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Forum – Canada & China: Vision of Our Shared Future

Every Saturday we meet to discuss a topic decided upon the previous week. These are topics of humanist interest, from a humanist perspective. This week’s topic is, “Canada & China – Vision of Our Shared Future” by HAT Member, Ryan Zhang with Kirsten Brawn, Katelyn Strauss, and Richard Dowsett. Join us, won’t you?
The People’s Republic of China (PRC) has the second largest economy in the world and is currently looking to expand its global influence. Many think that the PRC could become a potential superpower. The PRC is a one-party state ruled by the Chinese Communist Party (CCP). The CCP governs in a way that is antithetical to the values that we Canadians hold dear. These values include freedom of expression, democracy, and rule of law. All of these are either extremely curtailed or non-existent in the PRC.

The current relationship between the PRC and Canada is strained. This is shown by the results of a May 2020 poll from the Angus Reid Institute showing that about 81% of Canadians have an unfavorable view of China. Factors that could have contributed to this negative perception include the CCP’s handling of the COVID-19 pandemic, the heavy-handedness with which the CCP has dealt with the recent protests in Hong Kong, and the imprisonment of Canadian citizens Michael Spavor and Michael Kovrig (a.k.a. the two Michaels) in retaliation for the arrest of Huawei CFO Meng Wanzhou by Canada in response to an extradition request by the U.S. The Minister of Defence, Harjit Sajjan, described the imprisonment of the two Michaels as “hostage diplomacy”. The role of Huawei in Canada, especially with regards to its involvement in building our 5G infrastructure is also being heavily scrutinized given the potential for the CCP to be able to spy on Canadians through Huawei.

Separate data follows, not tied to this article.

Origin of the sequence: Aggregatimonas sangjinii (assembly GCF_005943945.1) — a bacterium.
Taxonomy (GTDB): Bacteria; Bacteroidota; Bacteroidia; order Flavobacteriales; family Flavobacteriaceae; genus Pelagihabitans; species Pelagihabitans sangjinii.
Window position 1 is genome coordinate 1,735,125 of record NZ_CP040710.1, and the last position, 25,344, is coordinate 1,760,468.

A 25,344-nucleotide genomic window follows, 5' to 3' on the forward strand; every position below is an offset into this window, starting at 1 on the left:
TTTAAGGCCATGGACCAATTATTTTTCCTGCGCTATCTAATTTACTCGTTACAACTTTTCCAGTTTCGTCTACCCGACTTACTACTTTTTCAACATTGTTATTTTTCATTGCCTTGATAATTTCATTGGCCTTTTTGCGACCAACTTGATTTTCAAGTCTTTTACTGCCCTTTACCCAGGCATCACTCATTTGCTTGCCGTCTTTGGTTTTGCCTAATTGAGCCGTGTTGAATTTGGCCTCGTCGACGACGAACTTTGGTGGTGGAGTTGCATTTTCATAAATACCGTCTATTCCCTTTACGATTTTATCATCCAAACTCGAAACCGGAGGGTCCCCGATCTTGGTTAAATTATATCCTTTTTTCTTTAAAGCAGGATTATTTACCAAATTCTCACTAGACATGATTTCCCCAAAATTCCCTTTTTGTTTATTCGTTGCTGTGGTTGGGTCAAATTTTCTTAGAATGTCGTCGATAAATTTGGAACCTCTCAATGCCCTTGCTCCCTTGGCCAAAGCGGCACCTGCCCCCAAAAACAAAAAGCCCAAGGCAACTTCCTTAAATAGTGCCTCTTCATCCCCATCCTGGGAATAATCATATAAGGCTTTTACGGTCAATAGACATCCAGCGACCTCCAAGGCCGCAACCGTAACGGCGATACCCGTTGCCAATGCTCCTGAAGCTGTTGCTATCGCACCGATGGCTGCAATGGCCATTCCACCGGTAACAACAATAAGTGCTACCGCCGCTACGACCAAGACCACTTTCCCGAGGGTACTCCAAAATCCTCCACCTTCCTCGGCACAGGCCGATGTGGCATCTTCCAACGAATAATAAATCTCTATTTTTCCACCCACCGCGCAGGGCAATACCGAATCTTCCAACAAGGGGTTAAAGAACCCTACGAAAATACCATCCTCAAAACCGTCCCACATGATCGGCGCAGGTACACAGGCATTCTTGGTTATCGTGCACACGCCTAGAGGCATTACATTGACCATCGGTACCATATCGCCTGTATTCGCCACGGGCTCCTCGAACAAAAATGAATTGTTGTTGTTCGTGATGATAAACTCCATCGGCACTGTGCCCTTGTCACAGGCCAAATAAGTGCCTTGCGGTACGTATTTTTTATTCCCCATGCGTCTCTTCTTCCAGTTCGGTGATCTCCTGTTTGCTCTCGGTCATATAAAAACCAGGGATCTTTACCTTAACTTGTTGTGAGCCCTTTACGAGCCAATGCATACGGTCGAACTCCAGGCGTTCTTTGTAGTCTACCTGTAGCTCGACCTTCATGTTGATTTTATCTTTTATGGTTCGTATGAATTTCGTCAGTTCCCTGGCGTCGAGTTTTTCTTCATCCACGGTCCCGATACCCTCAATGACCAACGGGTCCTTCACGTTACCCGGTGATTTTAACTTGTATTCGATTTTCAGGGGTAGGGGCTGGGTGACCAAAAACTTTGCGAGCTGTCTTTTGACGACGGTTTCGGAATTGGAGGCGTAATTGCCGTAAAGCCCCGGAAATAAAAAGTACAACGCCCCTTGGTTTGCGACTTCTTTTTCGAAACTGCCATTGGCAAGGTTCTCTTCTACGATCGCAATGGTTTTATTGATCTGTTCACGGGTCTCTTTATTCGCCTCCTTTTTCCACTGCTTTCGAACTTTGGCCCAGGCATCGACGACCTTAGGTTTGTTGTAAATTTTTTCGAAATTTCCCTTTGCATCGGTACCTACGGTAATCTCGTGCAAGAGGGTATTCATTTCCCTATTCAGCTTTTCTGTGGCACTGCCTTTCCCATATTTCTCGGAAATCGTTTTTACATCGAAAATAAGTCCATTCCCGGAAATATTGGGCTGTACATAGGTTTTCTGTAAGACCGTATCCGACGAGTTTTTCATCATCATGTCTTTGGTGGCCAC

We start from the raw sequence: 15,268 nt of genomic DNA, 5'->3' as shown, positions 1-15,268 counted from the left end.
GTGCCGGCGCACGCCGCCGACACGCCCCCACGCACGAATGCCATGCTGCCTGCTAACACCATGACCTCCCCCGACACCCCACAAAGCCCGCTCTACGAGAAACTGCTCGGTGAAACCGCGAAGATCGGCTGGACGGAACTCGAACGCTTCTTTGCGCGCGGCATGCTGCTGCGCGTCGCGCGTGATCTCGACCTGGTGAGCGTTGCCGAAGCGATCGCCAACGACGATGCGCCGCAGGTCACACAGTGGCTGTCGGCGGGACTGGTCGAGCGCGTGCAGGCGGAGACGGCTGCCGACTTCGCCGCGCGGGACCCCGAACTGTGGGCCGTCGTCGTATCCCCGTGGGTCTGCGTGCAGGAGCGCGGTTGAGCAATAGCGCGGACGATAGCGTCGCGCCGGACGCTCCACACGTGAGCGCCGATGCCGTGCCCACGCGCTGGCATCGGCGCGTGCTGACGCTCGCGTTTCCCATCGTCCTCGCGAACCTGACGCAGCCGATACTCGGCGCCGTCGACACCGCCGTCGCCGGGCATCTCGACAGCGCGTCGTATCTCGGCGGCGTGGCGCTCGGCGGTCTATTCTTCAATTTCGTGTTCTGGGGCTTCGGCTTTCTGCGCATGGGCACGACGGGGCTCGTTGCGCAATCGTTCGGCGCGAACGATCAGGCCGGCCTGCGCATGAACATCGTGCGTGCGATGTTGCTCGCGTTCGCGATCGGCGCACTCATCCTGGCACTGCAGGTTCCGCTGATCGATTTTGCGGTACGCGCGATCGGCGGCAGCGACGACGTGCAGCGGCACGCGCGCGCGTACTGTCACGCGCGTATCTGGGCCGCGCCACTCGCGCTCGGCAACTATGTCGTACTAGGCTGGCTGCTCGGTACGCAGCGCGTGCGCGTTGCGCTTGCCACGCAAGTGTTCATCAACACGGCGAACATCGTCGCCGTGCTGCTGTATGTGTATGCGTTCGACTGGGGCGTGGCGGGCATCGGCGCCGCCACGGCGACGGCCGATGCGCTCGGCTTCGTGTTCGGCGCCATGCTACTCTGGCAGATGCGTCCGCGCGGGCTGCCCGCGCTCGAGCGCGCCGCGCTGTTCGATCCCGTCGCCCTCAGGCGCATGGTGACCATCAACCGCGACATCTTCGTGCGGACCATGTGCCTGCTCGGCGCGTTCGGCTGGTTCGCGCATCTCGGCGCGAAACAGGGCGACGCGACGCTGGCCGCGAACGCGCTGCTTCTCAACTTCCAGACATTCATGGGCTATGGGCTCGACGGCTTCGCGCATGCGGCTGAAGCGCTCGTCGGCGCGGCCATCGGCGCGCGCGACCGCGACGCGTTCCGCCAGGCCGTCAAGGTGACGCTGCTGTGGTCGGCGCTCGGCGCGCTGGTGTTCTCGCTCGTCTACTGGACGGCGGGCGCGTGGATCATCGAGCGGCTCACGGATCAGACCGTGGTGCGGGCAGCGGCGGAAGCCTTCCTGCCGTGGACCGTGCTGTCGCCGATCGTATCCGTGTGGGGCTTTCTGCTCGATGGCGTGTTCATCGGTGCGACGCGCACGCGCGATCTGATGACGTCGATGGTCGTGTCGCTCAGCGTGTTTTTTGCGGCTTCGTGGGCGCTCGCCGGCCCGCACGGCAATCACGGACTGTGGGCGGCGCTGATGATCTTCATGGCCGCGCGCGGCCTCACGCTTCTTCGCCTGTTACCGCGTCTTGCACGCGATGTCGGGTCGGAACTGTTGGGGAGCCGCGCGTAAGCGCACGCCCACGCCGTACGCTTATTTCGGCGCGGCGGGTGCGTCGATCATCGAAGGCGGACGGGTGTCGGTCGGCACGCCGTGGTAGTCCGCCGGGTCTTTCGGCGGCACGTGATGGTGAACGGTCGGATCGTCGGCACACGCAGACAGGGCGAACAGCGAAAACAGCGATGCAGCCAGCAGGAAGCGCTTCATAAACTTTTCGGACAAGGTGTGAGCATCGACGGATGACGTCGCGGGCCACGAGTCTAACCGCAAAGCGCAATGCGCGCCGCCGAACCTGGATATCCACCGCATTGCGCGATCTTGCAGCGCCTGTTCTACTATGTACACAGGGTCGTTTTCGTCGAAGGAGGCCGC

Meanwhile, Chinese Canadians have become targets of increasing levels of racism. In a June 2020 survey of 500 Chinese Canadians by Angus Reid, 50 % of those surveyed “report being called names or insulted” as a direct result of the COVID-19 outbreak and 43% say they have been threatened or intimidated”. It is important to keep in mind that this country has a long history of racism against Chinese people – The Head Tax (1885 to 1923), the Immigration Ban (1923 to 1947), no full citizenship rights until 1947, including the right to vote.

Keeping in mind both the past and current treatment of Chinese Canadians and the CCP’s recent behavior towards Canada: how can Canada stand up to threats posed by the CCP in a way that will not marginalize Chinese Canadians?

The CCP has tried to argue that being anti-China is equivalent to being anti-Chinese. How much truth is there in such an argument? How much does race contribute to this situation?

Former US Secretary of State, Henry Kissinger commented that: “President-elect Joe Biden should move quickly to restore a relationship with China or risk a crisis that could escalate into military conflict. Unless there is some form of cooperative action the world will slide into a catastrophe comparable with World War One”. Do you agree?
Bob Rae, Canada’s UN Ambassador, told the UN that treatment of the Uyhgur people is a genocide conducted through birth control and sterilizations. China says it is running a voluntary employment and language-training program in Xinjiang. How does the truth of this situations influence Canada’s approach to China?

Meet our diverse group, trade perspectives in a free and open forum and learn from others as they learn from you!

BTW: don’t be concerned if there are not many RSVP’s. Many HAT members attend regularly but don’t sign up on Meetup. Our online meetings have been very popular with 20-30 attendees.

NOTE: The HAT Forum adheres strictly to the City of Toronto Policy on Non-Discrimination (

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